The study found suburban development required 833 per cent more infrastructure network length than downtown high-rises
There are still “significant gaps” in existing knowledge on the sustainability of various urban environments, a new study from the Council on Tall Buildings and Urban Habitat (CTBUH) finds.
Dense Downtown vs Suburban Dispersed: A Pilot Study on Urban Sustainability research report compares the sustainability of people’s lifestyles across various urban and suburban settings in the Chicago metropolitan area from an environmental and social perspective.
While CTBUH said much of the data “predictably” reinforced longstanding beliefs that suburban sprawl is clearly not a sustainable form of human development, the study did throw up some unexpected findings.
The most “glaring example” cited in the study was the fact that suburban development required 833 per cent more infrastructure network length than downtown high-rises.
The concentration of dense urban infrastructure exemplifies the most impactful benefit of tall buildings -- in the reduction of materials and energy required to operate this infrastructure.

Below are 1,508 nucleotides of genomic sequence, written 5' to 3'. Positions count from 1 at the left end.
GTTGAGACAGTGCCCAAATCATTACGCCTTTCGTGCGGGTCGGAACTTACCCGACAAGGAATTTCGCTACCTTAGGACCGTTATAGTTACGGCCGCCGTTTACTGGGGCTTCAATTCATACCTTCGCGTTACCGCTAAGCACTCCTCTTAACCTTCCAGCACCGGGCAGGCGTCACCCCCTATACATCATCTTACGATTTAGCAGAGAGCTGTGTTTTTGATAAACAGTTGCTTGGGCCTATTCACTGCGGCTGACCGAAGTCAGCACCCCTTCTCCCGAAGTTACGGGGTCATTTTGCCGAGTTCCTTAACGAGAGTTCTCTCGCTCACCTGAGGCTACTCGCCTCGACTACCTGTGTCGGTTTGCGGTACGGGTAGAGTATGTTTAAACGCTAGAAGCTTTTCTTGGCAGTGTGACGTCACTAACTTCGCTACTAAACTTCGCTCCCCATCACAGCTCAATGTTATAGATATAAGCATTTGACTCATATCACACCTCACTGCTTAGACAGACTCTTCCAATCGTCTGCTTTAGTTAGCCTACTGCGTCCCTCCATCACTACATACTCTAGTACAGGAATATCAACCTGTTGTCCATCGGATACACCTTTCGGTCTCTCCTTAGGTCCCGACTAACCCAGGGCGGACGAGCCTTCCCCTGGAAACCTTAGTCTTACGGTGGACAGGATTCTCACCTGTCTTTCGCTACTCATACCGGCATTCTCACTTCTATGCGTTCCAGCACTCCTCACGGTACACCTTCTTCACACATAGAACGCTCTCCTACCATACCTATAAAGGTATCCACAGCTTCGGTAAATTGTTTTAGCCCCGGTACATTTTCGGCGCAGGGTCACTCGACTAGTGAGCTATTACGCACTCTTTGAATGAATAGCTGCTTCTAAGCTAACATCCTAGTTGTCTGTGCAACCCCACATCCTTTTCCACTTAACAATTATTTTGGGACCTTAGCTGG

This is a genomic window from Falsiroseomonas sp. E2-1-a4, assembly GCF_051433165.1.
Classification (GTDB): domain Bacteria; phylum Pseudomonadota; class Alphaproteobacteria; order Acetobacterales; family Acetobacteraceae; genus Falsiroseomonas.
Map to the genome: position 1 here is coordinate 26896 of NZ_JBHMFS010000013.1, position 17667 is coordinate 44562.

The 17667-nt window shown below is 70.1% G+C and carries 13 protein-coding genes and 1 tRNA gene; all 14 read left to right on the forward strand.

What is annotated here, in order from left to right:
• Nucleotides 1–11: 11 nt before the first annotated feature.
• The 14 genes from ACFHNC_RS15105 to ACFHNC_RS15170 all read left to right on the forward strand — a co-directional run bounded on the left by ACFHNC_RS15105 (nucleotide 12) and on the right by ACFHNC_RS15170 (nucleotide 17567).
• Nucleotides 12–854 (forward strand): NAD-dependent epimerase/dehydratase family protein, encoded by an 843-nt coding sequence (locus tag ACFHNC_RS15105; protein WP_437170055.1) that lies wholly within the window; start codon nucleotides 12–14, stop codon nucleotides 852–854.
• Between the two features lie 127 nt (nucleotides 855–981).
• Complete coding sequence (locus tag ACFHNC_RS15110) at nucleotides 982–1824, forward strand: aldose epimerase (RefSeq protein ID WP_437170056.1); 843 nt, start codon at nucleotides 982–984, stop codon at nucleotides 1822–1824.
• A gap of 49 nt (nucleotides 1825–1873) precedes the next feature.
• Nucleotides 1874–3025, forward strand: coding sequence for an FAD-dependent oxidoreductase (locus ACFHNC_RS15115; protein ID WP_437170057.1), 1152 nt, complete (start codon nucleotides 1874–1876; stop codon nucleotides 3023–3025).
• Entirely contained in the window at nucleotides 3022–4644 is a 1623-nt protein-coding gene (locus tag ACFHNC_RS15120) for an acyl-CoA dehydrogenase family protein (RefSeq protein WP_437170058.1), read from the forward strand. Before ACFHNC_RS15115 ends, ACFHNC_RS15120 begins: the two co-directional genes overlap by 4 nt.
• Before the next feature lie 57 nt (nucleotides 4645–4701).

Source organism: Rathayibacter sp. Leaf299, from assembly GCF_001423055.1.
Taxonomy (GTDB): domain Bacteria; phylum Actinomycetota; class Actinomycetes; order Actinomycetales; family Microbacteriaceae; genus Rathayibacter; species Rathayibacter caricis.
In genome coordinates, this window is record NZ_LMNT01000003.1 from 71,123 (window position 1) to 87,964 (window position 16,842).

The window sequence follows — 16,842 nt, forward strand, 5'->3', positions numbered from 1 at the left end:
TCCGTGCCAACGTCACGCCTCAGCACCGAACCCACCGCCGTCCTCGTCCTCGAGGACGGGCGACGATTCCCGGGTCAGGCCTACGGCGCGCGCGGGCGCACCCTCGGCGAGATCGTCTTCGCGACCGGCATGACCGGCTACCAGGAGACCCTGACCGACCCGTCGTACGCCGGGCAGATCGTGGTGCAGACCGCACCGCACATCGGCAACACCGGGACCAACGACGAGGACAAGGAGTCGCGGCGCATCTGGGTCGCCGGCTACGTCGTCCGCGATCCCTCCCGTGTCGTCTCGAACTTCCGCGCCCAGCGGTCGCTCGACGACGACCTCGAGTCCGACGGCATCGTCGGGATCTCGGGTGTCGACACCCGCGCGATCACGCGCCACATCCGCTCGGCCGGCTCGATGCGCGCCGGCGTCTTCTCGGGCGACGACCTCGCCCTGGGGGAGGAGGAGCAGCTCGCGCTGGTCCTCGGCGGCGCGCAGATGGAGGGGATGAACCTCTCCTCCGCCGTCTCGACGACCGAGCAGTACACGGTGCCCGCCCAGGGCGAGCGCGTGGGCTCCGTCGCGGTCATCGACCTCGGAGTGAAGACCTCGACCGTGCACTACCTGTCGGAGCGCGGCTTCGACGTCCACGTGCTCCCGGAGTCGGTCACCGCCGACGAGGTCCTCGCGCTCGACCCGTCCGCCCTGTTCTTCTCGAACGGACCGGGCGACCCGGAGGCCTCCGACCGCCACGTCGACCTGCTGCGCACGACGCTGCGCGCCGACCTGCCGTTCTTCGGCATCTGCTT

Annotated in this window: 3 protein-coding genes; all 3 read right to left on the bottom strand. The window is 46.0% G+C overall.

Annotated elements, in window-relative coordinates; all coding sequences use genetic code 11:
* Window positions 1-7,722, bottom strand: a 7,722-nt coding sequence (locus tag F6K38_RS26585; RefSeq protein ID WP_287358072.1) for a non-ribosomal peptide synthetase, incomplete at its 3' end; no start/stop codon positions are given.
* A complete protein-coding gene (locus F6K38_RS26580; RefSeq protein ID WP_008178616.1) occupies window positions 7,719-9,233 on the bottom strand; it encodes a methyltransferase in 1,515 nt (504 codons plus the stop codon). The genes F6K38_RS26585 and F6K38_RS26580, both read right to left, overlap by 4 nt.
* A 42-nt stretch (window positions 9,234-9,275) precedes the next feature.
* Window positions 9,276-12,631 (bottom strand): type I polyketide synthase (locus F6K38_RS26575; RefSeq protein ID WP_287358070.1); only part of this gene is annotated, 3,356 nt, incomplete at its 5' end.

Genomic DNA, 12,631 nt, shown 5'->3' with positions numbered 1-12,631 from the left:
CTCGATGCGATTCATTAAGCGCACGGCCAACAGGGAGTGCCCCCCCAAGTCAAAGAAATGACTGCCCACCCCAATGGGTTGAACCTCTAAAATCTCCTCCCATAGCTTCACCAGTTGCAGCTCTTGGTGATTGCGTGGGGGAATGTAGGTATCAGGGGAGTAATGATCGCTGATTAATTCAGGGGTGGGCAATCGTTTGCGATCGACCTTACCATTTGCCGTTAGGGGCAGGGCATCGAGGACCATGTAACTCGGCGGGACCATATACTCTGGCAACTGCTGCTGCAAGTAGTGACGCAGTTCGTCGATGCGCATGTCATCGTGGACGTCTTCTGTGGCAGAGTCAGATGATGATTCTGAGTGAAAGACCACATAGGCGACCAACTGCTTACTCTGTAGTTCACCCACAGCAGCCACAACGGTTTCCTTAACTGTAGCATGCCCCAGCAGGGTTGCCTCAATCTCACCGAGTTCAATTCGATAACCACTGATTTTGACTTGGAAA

While many of the findings support the assumption that dense cities are more environmentally friendly than dispersed suburbs, the data indicates that more needs to be done to make downtown living a sustainable solution for the ongoing urbanisation of the planet.
For instance, on a per-person basis, high-rise residents consumed 27 per cent more energy than low-rise resident -- largely due to the high-rise residents being older “empty nesters” with less people per household. The energy required to condition shared facilities such as swimming pools, fitness rooms, and recreation areas in the high-rise setting also seem to be a factor, the report suggests.
“With more than [one] million people moving into cities around the world each year, it’s always been assumed that it’s much more sustainable for them to move into high-rise towers than into suburbia,” said Dr Peng Du, China office director and academic coordinator, plus researcher and co-author of the report.
“But this study has shown that it’s not enough to make a blanket assumption that increased density is automatically more sustainable. We need to put more work into understanding how high-rise residents are living, and how their buildings work.”
Data was gathered from 249 household participants spanning four residential towers in downtown Chicago, and from 273 low-rise homes in nearby suburban Oak Park. The focus was on obtaining home energy and water bills, tracking transport movements by all travel modes, calculating infrastructure length, public open space and investigating residents’ satisfaction with life and sense of community.
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